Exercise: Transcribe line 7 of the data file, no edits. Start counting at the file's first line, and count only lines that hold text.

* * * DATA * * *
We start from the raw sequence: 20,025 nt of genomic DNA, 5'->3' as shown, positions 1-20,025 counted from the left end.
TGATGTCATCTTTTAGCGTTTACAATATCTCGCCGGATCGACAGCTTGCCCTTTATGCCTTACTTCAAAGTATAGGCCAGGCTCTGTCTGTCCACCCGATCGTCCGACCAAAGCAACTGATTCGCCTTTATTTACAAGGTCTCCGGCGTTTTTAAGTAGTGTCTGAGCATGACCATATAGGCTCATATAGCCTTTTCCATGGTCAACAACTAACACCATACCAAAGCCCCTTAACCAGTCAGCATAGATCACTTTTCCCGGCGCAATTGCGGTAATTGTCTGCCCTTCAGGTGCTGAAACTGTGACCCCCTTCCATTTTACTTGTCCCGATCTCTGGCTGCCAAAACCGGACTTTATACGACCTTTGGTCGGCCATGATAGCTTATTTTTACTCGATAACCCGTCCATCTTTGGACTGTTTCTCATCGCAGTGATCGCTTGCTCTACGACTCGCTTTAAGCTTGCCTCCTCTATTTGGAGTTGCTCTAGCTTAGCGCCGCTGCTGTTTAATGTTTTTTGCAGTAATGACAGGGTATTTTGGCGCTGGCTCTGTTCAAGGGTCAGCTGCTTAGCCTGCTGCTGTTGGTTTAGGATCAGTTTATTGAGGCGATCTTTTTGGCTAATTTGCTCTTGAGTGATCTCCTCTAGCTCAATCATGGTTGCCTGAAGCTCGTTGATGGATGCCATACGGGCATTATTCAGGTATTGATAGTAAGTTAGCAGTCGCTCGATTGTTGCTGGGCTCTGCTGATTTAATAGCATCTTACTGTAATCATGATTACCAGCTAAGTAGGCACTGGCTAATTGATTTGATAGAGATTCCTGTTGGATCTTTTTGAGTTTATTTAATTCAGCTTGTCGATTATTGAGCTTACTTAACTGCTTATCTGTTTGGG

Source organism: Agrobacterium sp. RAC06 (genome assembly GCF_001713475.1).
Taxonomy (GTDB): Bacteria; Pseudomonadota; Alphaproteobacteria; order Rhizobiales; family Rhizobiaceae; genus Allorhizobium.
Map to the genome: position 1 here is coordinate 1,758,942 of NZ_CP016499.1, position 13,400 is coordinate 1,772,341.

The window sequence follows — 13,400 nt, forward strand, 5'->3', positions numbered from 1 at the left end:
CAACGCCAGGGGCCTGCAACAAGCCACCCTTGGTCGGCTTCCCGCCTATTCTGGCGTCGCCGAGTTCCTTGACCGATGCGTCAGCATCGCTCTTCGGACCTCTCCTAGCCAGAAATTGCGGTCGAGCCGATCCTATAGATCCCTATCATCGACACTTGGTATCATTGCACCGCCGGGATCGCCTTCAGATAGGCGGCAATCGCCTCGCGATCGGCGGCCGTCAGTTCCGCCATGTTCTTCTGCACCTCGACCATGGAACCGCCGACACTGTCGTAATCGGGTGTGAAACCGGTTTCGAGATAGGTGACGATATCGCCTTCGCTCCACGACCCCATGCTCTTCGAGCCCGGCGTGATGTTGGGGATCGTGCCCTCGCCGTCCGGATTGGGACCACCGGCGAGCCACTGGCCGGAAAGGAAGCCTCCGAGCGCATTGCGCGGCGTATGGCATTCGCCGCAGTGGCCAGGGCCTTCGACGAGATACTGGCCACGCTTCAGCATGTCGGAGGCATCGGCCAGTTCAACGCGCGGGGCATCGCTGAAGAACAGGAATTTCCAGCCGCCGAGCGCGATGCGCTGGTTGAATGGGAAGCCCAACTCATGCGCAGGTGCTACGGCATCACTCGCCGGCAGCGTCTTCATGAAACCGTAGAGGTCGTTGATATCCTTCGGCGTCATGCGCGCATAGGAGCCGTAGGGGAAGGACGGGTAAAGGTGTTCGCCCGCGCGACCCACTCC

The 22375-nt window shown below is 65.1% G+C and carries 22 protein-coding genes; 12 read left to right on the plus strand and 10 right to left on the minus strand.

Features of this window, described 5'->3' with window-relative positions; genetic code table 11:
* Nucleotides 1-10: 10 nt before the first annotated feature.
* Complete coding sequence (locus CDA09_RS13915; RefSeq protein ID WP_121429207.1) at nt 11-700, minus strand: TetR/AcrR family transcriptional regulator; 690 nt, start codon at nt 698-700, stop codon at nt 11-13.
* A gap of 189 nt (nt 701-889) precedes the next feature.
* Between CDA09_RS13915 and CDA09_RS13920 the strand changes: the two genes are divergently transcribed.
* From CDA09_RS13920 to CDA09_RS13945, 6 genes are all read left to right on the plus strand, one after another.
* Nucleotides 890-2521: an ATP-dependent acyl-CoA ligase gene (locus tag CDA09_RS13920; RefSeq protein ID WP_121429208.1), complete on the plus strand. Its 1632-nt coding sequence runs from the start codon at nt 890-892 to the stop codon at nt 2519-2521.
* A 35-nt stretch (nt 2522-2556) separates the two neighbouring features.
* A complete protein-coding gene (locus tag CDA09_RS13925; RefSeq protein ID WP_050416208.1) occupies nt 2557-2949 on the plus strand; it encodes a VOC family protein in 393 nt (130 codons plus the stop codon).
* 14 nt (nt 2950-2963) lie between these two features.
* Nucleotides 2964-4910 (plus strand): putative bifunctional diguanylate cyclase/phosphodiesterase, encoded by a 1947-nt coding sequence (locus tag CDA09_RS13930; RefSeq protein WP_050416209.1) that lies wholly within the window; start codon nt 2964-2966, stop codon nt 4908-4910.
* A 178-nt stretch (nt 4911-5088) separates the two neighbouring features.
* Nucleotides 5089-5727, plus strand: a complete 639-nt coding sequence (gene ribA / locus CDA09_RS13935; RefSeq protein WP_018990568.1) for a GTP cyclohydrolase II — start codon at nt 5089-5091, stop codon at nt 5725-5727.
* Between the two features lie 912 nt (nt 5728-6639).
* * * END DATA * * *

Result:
CAACGCCAGGGGCCTGCAACAAGCCACCCTTGGTCGGCTTCCCGCCTATTCTGGCGTCGCCGAGTTCCTTGACCGATGCGTCAGCATCGCTCTTCGGACCTCTCCTAGCCAGAAATTGCGGTCGAGCCGATCCTATAGATCCCTATCATCGACACTTGGTATCATTGCACCGCCGGGATCGCCTTCAGATAGGCGGCAATCGCCTCGCGATCGGCGGCCGTCAGTTCCGCCATGTTCTTCTGCACCTCGACCATGGAACCGCCGACACTGTCGTAATCGGGTGTGAAACCGGTTTCGAGATAGGTGACGATATCGCCTTCGCTCCACGACCCCATGCTCTTCGAGCCCGGCGTGATGTTGGGGATCGTGCCCTCGCCGTCCGGATTGGGACCACCGGCGAGCCACTGGCCGGAAAGGAAGCCTCCGAGCGCATTGCGCGGCGTATGGCATTCGCCGCAGTGGCCAGGGCCTTCGACGAGATACTGGCCACGCTTCAGCATGTCGGAGGCATCGGCCAGTTCAACGCGCGGGGCATCGCTGAAGAACAGGAATTTCCAGCCGCCGAGCGCGATGCGCTGGTTGAATGGGAAGCCCAACTCATGCGCAGGTGCTACGGCATCACTCGCCGGCAGCGTCTTCATGAAACCGTAGAGGTCGTTGATATCCTTCGGCGTCATGCGCGCATAGGAGCCGTAGGGGAAGGACGGGTAAAGGTGTTCGCCCGCGCGACCCACTCC